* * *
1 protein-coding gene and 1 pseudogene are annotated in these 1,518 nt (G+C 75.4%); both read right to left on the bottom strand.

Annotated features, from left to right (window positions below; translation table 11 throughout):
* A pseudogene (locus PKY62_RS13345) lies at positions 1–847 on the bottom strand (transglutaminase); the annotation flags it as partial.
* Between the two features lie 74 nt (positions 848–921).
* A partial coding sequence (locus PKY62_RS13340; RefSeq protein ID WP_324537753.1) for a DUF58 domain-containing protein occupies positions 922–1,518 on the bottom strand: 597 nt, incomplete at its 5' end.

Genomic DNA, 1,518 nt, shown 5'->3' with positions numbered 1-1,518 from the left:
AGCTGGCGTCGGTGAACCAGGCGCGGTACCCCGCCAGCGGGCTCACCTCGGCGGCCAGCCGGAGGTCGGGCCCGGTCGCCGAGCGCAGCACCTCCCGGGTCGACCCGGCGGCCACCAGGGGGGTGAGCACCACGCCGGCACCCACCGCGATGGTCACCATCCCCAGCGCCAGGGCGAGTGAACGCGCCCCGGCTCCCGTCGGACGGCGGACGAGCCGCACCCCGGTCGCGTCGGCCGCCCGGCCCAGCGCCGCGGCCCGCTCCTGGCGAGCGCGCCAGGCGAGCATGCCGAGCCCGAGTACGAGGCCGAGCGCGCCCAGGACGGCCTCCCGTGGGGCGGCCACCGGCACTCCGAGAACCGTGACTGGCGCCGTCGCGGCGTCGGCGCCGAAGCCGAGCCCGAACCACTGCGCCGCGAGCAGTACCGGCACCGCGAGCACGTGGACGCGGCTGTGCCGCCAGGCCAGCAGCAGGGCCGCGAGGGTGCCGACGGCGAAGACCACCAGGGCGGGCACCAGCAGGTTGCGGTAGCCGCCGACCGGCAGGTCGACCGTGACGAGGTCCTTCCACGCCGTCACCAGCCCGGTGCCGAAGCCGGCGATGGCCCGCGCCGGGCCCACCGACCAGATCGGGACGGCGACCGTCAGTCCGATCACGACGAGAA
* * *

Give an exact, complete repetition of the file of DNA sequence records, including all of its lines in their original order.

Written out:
1 protein-coding gene and 1 pseudogene are annotated in these 1,518 nt (G+C 75.4%); both read right to left on the bottom strand.

Annotated features, from left to right (window positions below; translation table 11 throughout):
* A pseudogene (locus PKY62_RS13345) lies at positions 1–847 on the bottom strand (transglutaminase); the annotation flags it as partial.
* Between the two features lie 74 nt (positions 848–921).
* A partial coding sequence (locus PKY62_RS13340; RefSeq protein ID WP_324537753.1) for a DUF58 domain-containing protein occupies positions 922–1,518 on the bottom strand: 597 nt, incomplete at its 5' end.

Genomic DNA, 1,518 nt, shown 5'->3' with positions numbered 1-1,518 from the left:
AGCTGGCGTCGGTGAACCAGGCGCGGTACCCCGCCAGCGGGCTCACCTCGGCGGCCAGCCGGAGGTCGGGCCCGGTCGCCGAGCGCAGCACCTCCCGGGTCGACCCGGCGGCCACCAGGGGGGTGAGCACCACGCCGGCACCCACCGCGATGGTCACCATCCCCAGCGCCAGGGCGAGTGAACGCGCCCCGGCTCCCGTCGGACGGCGGACGAGCCGCACCCCGGTCGCGTCGGCCGCCCGGCCCAGCGCCGCGGCCCGCTCCTGGCGAGCGCGCCAGGCGAGCATGCCGAGCCCGAGTACGAGGCCGAGCGCGCCCAGGACGGCCTCCCGTGGGGCGGCCACCGGCACTCCGAGAACCGTGACTGGCGCCGTCGCGGCGTCGGCGCCGAAGCCGAGCCCGAACCACTGCGCCGCGAGCAGTACCGGCACCGCGAGCACGTGGACGCGGCTGTGCCGCCAGGCCAGCAGCAGGGCCGCGAGGGTGCCGACGGCGAAGACCACCAGGGCGGGCACCAGCAGGTTGCGGTAGCCGCCGACCGGCAGGTCGACCGTGACGAGGTCCTTCCACGCCGTCACCAGCCCGGTGCCGAAGCCGGCGATGGCCCGCGCCGGGCCCACCGACCAGATCGGGACGGCGACCGTCAGTCCGATCACGACGAGAA